A new string of grim housing data confirms what economists and analysts have long predicted: the housing market has yet to hit bottom, and once it does, it will be a long slog back to health and stability.
The nation’s heap of completed foreclosures remained steep, barely budging to 65,000 in February compared to 66,000 one year earlier, according to new data released by CoreLogic Thursday. The percentage of American homeowners more than 90 days delinquent on their mortgage payments, including those in foreclosure, rose to 7.3 percent in February compared to 7.2 percent a month earlier. However, the rate is still lower than the 7.8 percent of delinquent homeowners logged in February 2011.
According to today’s report, 3.4 million properties have gone into foreclosure since the financial crisis in September 2008. About 1.4 million, or 3.4 percent of all properties with a mortgage, were in the foreclosure process in February—a 0.2 percent drop from February 2011.
That follows new data from the S&P/Case-Shiller Index that U.S. home prices sank in January for the fifth straight month to the lowest level since 2003. Additionally, separate reports from the National Association of Realtors and CoreLogic show existing home sales and previously owned homes under contract shrank in February. The number of bank-owned homes either in the foreclosure process or seriously delinquent—the so-called shadow inventory—remained unchanged from six months earlier at 1.6 million units.
“We’ve still got millions of foreclosed homes waiting to come on the market, so we’re not going to see any dramatic rebound in house prices,” cautioned Paul Ashworth, chief economist at Capital Economics. He predicts over the next few months that home prices will slowly start to rise, which will slowly nudge homebuyers back into the market and lead banks to start loosening lending criteria. “But property is a slow-moving asset, unlike stocks or equity where things can go up or down ten percent in a day. We’re not going to get a rapid rebound after the housing bust we just went through.”
Other economists expect home prices to plunge further. “Our view is that foreclosures, excess supply, and weak demand will drive home prices as measured by the Case-Shiller indices down at least another 5 percent,” said Patrick Newport, a U.S. economist with IHS Global Insight.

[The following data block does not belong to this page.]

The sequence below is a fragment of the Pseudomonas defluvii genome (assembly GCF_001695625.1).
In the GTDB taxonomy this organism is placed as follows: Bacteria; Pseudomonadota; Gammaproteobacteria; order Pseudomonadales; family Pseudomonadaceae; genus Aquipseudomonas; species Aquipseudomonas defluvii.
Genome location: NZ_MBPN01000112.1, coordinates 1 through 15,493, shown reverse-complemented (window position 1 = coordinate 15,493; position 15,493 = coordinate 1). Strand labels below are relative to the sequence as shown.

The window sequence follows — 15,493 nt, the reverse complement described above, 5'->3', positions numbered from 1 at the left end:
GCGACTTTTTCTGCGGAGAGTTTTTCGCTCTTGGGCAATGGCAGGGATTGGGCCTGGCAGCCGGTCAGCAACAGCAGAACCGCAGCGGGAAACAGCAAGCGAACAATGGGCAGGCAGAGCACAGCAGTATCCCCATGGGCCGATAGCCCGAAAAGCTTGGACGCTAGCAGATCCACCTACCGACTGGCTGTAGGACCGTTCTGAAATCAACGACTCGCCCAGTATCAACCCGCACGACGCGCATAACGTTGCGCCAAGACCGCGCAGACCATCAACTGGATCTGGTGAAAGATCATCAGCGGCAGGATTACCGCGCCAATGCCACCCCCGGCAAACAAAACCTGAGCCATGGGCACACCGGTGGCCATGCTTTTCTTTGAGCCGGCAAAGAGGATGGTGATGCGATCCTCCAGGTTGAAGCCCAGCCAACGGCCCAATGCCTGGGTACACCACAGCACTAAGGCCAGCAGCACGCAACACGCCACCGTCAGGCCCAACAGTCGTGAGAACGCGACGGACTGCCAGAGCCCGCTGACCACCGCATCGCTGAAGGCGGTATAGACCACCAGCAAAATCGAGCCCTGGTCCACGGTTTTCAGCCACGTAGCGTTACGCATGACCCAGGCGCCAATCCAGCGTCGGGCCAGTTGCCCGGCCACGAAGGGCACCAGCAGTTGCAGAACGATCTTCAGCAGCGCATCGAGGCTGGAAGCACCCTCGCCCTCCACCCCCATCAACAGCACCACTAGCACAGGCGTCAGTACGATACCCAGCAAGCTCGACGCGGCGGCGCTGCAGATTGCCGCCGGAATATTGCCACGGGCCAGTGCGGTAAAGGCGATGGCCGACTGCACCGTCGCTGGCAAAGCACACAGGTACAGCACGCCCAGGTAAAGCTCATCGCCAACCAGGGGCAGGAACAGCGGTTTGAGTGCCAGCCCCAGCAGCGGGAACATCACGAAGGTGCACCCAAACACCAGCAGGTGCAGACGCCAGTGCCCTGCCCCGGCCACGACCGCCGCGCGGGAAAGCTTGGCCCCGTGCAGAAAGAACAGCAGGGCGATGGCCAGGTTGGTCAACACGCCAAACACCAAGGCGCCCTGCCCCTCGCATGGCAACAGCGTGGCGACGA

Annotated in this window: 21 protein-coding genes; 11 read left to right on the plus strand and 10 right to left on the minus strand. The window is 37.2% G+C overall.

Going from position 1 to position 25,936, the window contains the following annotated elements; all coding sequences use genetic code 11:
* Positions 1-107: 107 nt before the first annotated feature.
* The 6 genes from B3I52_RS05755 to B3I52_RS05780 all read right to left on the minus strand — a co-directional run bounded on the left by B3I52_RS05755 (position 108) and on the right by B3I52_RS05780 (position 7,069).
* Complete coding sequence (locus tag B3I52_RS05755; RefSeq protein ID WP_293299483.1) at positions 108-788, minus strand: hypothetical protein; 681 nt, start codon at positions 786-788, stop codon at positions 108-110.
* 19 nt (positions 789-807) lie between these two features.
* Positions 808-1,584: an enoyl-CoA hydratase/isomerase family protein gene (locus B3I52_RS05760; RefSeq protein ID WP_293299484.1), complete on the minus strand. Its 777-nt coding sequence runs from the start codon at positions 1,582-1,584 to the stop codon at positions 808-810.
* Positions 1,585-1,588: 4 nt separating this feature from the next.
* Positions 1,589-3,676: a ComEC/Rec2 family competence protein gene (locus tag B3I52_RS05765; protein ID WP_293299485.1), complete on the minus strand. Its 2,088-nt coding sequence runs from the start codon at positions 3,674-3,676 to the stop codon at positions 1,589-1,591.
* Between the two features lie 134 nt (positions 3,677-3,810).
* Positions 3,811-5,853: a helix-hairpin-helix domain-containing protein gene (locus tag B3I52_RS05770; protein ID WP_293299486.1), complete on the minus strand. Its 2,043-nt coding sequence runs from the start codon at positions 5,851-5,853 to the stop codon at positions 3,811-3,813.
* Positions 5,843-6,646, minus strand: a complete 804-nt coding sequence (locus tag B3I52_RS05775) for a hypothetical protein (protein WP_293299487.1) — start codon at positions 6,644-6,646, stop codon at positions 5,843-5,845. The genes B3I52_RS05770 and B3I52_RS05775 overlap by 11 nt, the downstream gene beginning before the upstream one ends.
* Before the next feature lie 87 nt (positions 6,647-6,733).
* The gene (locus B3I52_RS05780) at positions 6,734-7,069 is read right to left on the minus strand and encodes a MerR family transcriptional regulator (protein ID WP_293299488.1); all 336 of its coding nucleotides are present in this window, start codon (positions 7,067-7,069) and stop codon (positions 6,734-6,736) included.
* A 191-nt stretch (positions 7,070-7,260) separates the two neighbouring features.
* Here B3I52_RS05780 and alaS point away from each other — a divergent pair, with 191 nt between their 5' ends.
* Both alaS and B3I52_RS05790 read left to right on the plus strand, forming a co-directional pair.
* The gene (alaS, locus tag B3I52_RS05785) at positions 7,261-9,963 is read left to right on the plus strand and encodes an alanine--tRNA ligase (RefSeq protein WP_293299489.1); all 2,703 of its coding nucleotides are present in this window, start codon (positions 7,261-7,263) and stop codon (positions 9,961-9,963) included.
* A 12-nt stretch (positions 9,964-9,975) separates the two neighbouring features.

Despite the apparent examples of stagnation, and even decline, some housing analysts say there are signs that better times are ahead for struggling current and potential homeowners. “The housing market is showing some signs of shaking off the depression-like conditions that have plagued it for much of the past few years,” wrote Freddie Mac chief economist Frank Nothaft in his March 2012 Economic Outlook report, referring to modest rises in seasonally-adjusted housing starts over the past 12 months.
And the latest CoreLogic report notes that 61 of the 100 U.S. regions it tracks saw their foreclosure rates fall slightly compared to a year ago. Moreover, U.S. home sales currently embroiled in the foreclosure process accounted for a growing number of U.S. home sales last year, rising to 24 percent of all homes at the end of 2011, compared to 20 percent in the third quarter. That, some experts say, signals that delinquent property sales could boost the housing market this spring. “With the spring buying season upon us, the inventory may decline further as the pace of distressed-asset sales rises along with the rest of the housing market,” said Mark Fleming, chief economist at CoreLogic.